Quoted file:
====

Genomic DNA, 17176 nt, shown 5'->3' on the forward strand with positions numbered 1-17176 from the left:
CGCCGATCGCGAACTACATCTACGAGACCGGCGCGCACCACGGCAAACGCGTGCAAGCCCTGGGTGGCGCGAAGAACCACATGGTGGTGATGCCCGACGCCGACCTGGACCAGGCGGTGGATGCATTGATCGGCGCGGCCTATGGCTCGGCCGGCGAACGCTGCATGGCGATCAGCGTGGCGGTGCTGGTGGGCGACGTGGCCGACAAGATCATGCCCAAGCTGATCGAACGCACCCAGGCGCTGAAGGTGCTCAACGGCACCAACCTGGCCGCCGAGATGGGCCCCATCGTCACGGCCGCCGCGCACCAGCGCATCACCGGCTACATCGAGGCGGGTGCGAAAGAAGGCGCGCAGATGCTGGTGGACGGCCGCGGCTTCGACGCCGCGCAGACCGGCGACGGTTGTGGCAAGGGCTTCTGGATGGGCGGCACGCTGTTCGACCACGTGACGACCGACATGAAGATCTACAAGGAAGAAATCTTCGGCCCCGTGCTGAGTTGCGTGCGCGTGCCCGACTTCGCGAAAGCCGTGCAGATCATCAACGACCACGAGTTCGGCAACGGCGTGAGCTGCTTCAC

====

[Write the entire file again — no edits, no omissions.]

Genomic DNA, 17176 nt, shown 5'->3' on the forward strand with positions numbered 1-17176 from the left:
CGCCGATCGCGAACTACATCTACGAGACCGGCGCGCACCACGGCAAACGCGTGCAAGCCCTGGGTGGCGCGAAGAACCACATGGTGGTGATGCCCGACGCCGACCTGGACCAGGCGGTGGATGCATTGATCGGCGCGGCCTATGGCTCGGCCGGCGAACGCTGCATGGCGATCAGCGTGGCGGTGCTGGTGGGCGACGTGGCCGACAAGATCATGCCCAAGCTGATCGAACGCACCCAGGCGCTGAAGGTGCTCAACGGCACCAACCTGGCCGCCGAGATGGGCCCCATCGTCACGGCCGCCGCGCACCAGCGCATCACCGGCTACATCGAGGCGGGTGCGAAAGAAGGCGCGCAGATGCTGGTGGACGGCCGCGGCTTCGACGCCGCGCAGACCGGCGACGGTTGTGGCAAGGGCTTCTGGATGGGCGGCACGCTGTTCGACCACGTGACGACCGACATGAAGATCTACAAGGAAGAAATCTTCGGCCCCGTGCTGAGTTGCGTGCGCGTGCCCGACTTCGCGAAAGCCGTGCAGATCATCAACGACCACGAGTTCGGCAACGGCGTGAGCTGCTTCAC